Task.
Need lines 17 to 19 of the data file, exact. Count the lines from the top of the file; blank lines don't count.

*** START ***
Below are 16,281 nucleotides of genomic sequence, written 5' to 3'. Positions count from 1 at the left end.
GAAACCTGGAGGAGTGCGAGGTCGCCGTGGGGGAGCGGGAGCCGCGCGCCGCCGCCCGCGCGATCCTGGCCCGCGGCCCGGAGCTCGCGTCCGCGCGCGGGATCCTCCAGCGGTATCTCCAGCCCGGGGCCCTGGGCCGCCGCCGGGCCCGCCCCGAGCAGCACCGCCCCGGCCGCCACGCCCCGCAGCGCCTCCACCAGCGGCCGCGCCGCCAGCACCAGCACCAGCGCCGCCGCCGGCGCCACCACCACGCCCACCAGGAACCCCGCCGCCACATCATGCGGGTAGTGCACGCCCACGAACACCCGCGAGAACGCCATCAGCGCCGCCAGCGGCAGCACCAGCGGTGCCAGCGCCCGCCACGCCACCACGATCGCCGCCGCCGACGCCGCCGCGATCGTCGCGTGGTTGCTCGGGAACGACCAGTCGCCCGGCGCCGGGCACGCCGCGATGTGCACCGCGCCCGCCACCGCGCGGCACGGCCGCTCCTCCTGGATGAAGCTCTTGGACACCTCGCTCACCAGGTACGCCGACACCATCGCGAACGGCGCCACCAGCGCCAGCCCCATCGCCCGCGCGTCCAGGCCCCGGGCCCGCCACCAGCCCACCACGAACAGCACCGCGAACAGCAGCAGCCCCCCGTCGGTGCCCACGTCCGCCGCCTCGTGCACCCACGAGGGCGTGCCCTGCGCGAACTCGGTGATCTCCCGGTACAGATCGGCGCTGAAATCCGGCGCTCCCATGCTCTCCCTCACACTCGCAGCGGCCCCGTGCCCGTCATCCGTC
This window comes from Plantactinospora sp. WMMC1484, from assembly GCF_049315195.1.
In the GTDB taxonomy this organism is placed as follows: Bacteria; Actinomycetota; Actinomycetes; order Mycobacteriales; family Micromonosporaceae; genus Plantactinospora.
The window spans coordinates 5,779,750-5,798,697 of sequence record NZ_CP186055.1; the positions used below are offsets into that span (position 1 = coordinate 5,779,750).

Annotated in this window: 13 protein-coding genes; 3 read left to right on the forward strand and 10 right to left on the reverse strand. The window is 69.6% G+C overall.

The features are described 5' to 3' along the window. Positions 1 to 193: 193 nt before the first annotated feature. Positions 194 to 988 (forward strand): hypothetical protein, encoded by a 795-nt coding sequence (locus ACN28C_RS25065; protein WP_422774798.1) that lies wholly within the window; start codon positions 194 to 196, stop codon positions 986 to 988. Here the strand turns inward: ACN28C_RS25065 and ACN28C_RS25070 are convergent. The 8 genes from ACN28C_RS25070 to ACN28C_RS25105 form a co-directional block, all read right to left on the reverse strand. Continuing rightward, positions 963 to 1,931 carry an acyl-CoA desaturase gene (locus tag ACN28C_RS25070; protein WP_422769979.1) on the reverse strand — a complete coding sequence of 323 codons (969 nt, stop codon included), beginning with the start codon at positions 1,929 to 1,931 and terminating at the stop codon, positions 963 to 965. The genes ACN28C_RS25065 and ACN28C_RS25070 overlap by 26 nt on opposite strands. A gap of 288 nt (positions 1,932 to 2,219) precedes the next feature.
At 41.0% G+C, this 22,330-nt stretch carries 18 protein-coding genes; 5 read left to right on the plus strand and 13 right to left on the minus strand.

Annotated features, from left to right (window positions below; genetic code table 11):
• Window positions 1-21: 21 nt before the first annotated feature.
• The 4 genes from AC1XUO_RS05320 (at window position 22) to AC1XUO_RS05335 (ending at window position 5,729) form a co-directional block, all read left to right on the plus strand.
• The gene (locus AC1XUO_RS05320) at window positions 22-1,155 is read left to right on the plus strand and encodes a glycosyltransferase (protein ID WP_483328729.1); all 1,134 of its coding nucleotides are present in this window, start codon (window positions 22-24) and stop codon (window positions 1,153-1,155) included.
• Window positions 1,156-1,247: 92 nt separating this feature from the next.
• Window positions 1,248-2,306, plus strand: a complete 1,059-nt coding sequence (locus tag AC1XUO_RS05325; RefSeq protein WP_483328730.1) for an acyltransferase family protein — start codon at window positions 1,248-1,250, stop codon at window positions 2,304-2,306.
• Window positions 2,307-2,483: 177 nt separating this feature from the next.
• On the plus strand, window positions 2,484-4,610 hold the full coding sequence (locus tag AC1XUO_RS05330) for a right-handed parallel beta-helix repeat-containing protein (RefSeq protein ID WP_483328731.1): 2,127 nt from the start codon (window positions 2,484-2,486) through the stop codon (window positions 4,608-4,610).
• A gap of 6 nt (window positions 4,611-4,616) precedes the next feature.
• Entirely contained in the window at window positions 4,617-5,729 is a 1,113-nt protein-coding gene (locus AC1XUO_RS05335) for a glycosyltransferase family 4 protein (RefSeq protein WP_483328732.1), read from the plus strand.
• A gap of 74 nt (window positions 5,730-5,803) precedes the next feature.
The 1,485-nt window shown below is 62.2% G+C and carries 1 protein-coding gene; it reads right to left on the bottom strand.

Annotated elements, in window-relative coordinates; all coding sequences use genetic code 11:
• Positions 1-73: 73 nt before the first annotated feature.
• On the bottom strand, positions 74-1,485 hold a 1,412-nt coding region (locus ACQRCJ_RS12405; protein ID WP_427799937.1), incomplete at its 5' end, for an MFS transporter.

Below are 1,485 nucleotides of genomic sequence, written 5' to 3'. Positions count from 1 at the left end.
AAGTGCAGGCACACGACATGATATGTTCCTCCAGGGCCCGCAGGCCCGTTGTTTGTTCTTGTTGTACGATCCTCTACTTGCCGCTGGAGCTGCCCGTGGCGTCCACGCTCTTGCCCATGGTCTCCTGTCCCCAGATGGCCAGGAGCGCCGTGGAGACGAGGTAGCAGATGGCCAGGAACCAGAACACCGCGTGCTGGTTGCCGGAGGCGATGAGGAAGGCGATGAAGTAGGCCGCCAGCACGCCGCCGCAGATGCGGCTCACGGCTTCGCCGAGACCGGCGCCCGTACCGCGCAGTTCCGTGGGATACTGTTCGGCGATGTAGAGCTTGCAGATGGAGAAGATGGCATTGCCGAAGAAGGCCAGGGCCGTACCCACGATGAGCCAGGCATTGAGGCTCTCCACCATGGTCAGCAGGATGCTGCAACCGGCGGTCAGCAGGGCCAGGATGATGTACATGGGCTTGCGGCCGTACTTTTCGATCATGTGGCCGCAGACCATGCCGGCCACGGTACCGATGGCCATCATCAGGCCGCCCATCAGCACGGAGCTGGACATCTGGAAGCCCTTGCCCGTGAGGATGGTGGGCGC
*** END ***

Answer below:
• A gap of 6 nt (window positions 4,611-4,616) precedes the next feature.
• Entirely contained in the window at window positions 4,617-5,729 is a 1,113-nt protein-coding gene (locus AC1XUO_RS05335) for a glycosyltransferase family 4 protein (RefSeq protein WP_483328732.1), read from the plus strand.
• A gap of 74 nt (window positions 5,730-5,803) precedes the next feature.